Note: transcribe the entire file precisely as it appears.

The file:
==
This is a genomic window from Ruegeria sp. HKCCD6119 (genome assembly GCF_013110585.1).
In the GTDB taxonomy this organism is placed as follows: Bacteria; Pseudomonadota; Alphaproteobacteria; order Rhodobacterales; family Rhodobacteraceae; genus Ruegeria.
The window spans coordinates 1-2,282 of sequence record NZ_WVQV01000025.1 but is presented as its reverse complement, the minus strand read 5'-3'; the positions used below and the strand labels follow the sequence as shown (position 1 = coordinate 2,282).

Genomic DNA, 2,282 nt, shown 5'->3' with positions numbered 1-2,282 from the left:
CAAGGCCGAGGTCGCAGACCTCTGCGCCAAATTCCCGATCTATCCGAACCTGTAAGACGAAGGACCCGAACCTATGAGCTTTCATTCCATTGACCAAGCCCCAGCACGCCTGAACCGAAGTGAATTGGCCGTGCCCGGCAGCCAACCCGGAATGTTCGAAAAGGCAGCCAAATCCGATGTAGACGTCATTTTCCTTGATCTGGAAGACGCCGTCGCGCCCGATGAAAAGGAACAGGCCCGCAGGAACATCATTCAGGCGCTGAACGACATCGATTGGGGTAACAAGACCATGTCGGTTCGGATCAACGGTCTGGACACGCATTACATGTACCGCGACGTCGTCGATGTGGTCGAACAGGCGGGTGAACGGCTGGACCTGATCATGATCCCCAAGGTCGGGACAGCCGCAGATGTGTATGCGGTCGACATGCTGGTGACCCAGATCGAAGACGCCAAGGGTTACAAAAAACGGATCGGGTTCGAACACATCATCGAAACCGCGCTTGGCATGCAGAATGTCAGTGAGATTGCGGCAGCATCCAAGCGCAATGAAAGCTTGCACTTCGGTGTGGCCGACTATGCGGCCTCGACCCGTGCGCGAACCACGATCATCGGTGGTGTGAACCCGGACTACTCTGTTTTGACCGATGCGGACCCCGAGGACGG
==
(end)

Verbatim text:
This is a genomic window from Ruegeria sp. HKCCD6119 (genome assembly GCF_013110585.1).
In the GTDB taxonomy this organism is placed as follows: Bacteria; Pseudomonadota; Alphaproteobacteria; order Rhodobacterales; family Rhodobacteraceae; genus Ruegeria.
The window spans coordinates 1-2,282 of sequence record NZ_WVQV01000025.1 but is presented as its reverse complement, the minus strand read 5'-3'; the positions used below and the strand labels follow the sequence as shown (position 1 = coordinate 2,282).

Genomic DNA, 2,282 nt, shown 5'->3' with positions numbered 1-2,282 from the left:
CAAGGCCGAGGTCGCAGACCTCTGCGCCAAATTCCCGATCTATCCGAACCTGTAAGACGAAGGACCCGAACCTATGAGCTTTCATTCCATTGACCAAGCCCCAGCACGCCTGAACCGAAGTGAATTGGCCGTGCCCGGCAGCCAACCCGGAATGTTCGAAAAGGCAGCCAAATCCGATGTAGACGTCATTTTCCTTGATCTGGAAGACGCCGTCGCGCCCGATGAAAAGGAACAGGCCCGCAGGAACATCATTCAGGCGCTGAACGACATCGATTGGGGTAACAAGACCATGTCGGTTCGGATCAACGGTCTGGACACGCATTACATGTACCGCGACGTCGTCGATGTGGTCGAACAGGCGGGTGAACGGCTGGACCTGATCATGATCCCCAAGGTCGGGACAGCCGCAGATGTGTATGCGGTCGACATGCTGGTGACCCAGATCGAAGACGCCAAGGGTTACAAAAAACGGATCGGGTTCGAACACATCATCGAAACCGCGCTTGGCATGCAGAATGTCAGTGAGATTGCGGCAGCATCCAAGCGCAATGAAAGCTTGCACTTCGGTGTGGCCGACTATGCGGCCTCGACCCGTGCGCGAACCACGATCATCGGTGGTGTGAACCCGGACTACTCTGTTTTGACCGATGCGGACCCCGAGGACGG